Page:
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Affirmative Defense for Invalidity Dismissed Where Affirmative Defenses Were Plead in the Disjunctive and Did Not Put Plaintiff on Proper Notice

Plaintiff, Ferring B.V., filed a patent infringement action against Watson Laboratory, Inc. (“Watson Labs”) for tranexamic acid tablets sold under the trademark Lysteda. Watson Labs applied to the FDA for permission to manufacture and sell generic tranexamic acid tablets. Watson Labs filed a counterclaim and answer, including an assertion that the patent-in-suit was invalid. Ferring moved to dismiss the counterclaims for invalidity and to strike invalidity as an affirmative defense.

The district court began its analysis by noting that “[a]s a matter of both fairness and efficiency, it seems improper to permit a defendant to force a plaintiff to choose between ambush at trial and needless preparation for a myriad of potential affirmative defenses consistent with a single broad affirmative defense in the answer. The purpose behind the contemporary reading of Rule 8(a) is to prevent a plaintiff from extorting a settlement from a defendant through the prospect of an expensive, detracted discovery process predicated on threadbare claims that would be seen to be legally insufficient if the circumstances of the alleged wrongdoing were even read, much less put to proof.”

In its answer, Watson Labs asserted that the claims of the patents-in-suit were invalid for failing to comply with 35 U.S.C. §§ 101, 102, 103 and/or 112. The district court found that this pleading was insufficient. “This affirmative defense would probably be sufficient with respect o sections 101, 103, and 112 of the Patent Act if it were pled in the conjunctive (so that Ferring was on fair notice that it had to prepare to meet each of these defenses and would not waste its time preparing to meet some defenses that defendant does not intent to assert), but it is pled in the disjunctive, and even if pled in the conjunctive it would not be sufficient with respect to section 102, which alone contains several distinct theories of invalidity. If it were pled in the conjunctive, Ferring would properly be on notice that Watson Labs intended to argue that the ‘739 patent is invalid for being unpatentable subject material, see 35 U.S.C. § 103, and for containing insufficient specification, see id. § 112. But it is plead in the disjunctive, so Ferring is not on notice which of these legal theories Watson Labs truly intends to invoke. Also, Watson Labs’s invocation of § 102 would not be an “affirmative state[ment]” of any particular defense even if it had been pled in the conjunctive, because § 102 includes various theories of prior use, prior patent, abandonment, and invention by another.”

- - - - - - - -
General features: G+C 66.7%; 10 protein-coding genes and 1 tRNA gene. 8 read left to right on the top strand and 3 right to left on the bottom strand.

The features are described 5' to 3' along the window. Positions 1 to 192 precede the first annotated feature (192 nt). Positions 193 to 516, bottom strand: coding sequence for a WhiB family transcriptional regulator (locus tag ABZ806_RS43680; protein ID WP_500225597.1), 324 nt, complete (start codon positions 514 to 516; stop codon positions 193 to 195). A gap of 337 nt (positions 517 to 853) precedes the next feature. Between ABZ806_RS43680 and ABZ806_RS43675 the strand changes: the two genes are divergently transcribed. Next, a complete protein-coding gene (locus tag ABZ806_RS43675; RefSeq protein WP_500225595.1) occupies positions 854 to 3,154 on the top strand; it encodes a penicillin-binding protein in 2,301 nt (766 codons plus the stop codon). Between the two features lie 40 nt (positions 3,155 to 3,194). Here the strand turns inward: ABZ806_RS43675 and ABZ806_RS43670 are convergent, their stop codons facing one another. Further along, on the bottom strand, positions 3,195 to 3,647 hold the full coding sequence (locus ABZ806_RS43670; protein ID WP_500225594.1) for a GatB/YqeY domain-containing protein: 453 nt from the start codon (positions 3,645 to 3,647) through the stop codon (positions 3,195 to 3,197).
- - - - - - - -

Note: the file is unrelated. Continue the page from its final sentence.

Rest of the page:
Accordingly, the district court granted the motion to strike the affirmative defense of invalidity for leave to amend and also granted the motion to dismiss the counterclaim for invalidity, with leave to amend, because it did not include “any facts whatsoever making invalidity plausible as required by Rule 8(a).”

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District courts are increasingly more willing to strike affirmative defenses or grant motions to strike counterclaims that are not sufficiently plead. Accordingly, it is important–to avoid motions to strike and motions to dismiss–to plead more than just the sections of the Patent Act to justify an invalidity defense.

Ferring B.V. v. Watson Laboratories, et al., Case No. 3:11-cv-00481-RCJ-VPC (D. Nev. Feb. 24, 2012)

The authors of are patent trial lawyers at Jeffer Mangels Butler & Mitchell LLP. We represent inventors, patent owners and technology companies in patent licensing and litigation. Whether pursuing patent violations or defending infringement claims, we are aggressive and effective advocates for our clients. For more information contact Stan Gibson at 310.201.3548 or